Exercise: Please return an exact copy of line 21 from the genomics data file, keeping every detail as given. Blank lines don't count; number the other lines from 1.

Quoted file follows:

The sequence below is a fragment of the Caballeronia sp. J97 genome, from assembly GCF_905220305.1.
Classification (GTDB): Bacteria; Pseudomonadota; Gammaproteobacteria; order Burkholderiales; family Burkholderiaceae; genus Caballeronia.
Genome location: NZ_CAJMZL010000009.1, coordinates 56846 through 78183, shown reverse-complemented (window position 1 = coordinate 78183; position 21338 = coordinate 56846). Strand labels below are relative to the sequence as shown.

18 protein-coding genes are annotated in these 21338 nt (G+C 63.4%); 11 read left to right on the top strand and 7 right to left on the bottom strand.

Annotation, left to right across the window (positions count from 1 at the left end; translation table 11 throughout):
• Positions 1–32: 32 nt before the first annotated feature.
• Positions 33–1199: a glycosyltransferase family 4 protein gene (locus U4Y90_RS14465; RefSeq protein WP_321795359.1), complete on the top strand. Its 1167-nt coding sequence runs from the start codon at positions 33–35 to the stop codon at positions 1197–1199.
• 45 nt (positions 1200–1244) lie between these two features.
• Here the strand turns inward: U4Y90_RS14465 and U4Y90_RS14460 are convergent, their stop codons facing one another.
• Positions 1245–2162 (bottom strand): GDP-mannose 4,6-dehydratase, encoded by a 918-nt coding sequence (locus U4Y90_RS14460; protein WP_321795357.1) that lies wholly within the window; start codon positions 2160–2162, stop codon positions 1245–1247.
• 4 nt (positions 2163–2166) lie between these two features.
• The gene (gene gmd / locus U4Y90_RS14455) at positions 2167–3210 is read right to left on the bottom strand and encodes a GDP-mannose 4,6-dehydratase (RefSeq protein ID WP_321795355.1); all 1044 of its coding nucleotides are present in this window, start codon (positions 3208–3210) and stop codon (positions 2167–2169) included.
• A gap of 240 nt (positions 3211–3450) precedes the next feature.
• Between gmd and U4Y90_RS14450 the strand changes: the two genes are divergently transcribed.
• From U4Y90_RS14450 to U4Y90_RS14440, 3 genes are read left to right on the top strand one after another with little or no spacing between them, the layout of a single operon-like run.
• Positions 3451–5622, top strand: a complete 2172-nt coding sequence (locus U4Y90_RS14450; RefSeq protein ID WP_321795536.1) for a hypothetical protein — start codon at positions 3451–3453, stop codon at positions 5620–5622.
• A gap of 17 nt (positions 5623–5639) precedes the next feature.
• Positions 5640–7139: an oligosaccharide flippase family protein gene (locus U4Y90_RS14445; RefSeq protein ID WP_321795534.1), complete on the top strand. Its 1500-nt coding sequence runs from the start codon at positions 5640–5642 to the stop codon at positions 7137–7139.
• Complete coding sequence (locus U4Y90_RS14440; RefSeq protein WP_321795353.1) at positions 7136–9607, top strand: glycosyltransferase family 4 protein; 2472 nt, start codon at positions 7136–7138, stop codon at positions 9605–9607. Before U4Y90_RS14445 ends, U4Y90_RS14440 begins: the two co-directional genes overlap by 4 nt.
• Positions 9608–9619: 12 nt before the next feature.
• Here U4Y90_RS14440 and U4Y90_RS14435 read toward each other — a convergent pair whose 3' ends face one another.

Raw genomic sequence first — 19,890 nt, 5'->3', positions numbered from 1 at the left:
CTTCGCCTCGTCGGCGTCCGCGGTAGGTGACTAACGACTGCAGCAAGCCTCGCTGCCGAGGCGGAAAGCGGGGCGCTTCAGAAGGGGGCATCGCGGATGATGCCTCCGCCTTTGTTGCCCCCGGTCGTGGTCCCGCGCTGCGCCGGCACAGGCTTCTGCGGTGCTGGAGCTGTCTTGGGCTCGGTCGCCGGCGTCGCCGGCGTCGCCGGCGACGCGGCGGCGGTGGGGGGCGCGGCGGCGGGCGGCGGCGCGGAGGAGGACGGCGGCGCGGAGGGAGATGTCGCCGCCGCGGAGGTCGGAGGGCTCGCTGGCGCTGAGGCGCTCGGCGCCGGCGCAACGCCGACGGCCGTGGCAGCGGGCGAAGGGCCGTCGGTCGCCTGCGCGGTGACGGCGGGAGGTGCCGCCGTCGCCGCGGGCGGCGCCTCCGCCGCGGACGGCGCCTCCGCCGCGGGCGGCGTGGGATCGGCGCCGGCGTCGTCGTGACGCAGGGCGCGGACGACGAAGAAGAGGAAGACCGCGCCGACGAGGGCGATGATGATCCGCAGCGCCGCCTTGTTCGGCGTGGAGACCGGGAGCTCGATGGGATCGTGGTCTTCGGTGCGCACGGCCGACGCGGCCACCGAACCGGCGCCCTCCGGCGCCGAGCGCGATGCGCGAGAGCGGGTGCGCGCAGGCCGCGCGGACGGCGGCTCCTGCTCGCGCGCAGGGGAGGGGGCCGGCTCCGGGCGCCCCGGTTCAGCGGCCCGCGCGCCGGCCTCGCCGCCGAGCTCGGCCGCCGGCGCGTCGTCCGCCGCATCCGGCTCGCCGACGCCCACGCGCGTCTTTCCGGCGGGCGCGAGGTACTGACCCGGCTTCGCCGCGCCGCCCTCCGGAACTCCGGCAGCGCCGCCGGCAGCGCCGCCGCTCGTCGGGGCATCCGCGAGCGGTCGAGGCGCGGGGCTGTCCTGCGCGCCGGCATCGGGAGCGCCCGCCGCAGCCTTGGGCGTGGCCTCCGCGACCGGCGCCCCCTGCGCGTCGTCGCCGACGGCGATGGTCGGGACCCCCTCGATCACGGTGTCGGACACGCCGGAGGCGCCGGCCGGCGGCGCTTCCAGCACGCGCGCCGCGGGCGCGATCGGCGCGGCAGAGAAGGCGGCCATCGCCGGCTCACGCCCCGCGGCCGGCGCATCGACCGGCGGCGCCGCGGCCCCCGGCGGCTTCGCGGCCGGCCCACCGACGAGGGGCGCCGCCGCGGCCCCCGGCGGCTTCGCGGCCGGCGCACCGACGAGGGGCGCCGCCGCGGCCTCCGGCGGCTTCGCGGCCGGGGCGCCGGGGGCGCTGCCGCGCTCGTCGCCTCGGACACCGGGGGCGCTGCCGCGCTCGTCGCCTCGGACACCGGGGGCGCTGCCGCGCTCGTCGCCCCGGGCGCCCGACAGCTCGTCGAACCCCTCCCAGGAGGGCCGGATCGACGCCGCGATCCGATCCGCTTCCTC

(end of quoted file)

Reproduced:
• Here U4Y90_RS14440 and U4Y90_RS14435 read toward each other — a convergent pair whose 3' ends face one another.